Voyage to the heliosphere

The two Voyager space probes were launched in the 1970s, and in their tour of our Solar System they greatly increased our knowledge of the outer planets (as well as taking some great photos).

They’re still going over 30 years later, and are now at the very edge of the Solar System.

 

Diagram of Voyager 1 and 2 leaving the heliosphere, into the heliosheath
Voyager spacecraft exiting the heliosphere (Image: NASA)

The heliosphere is a giant bubble formed by the solar wind, charged particles emitted by the sun, as it blows against the interstellar medium, made of other particles that flow between the stars.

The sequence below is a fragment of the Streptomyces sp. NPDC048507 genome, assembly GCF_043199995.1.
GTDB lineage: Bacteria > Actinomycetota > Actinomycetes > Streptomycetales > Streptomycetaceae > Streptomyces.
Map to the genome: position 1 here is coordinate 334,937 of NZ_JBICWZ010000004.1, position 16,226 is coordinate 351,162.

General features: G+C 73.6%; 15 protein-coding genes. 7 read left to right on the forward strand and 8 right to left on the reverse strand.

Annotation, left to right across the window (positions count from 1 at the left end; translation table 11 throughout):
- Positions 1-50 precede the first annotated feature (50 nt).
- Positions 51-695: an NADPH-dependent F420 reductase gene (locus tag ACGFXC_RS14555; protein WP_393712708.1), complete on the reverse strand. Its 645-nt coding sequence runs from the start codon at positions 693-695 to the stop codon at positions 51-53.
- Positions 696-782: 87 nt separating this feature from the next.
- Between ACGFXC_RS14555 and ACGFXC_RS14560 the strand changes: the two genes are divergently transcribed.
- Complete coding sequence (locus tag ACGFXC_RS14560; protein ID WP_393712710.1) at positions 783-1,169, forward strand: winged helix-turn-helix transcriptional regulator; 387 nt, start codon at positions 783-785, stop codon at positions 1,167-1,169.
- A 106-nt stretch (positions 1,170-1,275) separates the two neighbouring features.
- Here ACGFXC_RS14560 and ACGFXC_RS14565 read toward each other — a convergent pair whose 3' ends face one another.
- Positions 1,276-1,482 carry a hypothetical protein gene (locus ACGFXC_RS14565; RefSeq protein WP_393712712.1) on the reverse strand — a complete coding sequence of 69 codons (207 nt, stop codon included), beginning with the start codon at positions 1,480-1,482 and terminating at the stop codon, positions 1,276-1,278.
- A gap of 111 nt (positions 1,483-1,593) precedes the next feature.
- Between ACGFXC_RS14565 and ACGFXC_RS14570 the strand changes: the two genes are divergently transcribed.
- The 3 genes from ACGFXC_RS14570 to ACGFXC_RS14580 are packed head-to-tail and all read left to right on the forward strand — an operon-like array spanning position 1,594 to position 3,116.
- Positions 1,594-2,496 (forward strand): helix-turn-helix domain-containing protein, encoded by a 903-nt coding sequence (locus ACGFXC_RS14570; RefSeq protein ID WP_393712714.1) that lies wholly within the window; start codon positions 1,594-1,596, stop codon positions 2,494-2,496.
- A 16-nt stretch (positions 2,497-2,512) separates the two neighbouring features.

Voyager 1 is currently believed to be in the heliosheath, the turbulent area outside the bubble of the heliosphere. NASA rocket scientists expect that in about 4 years the spacecraft will experience a sudden drop in temperature as it finally leaves the sun’s influence and drifts into interstellar space.

For more about the Voyagers and their outward journey, see the NASA Jet Propulsion Laboratory website.

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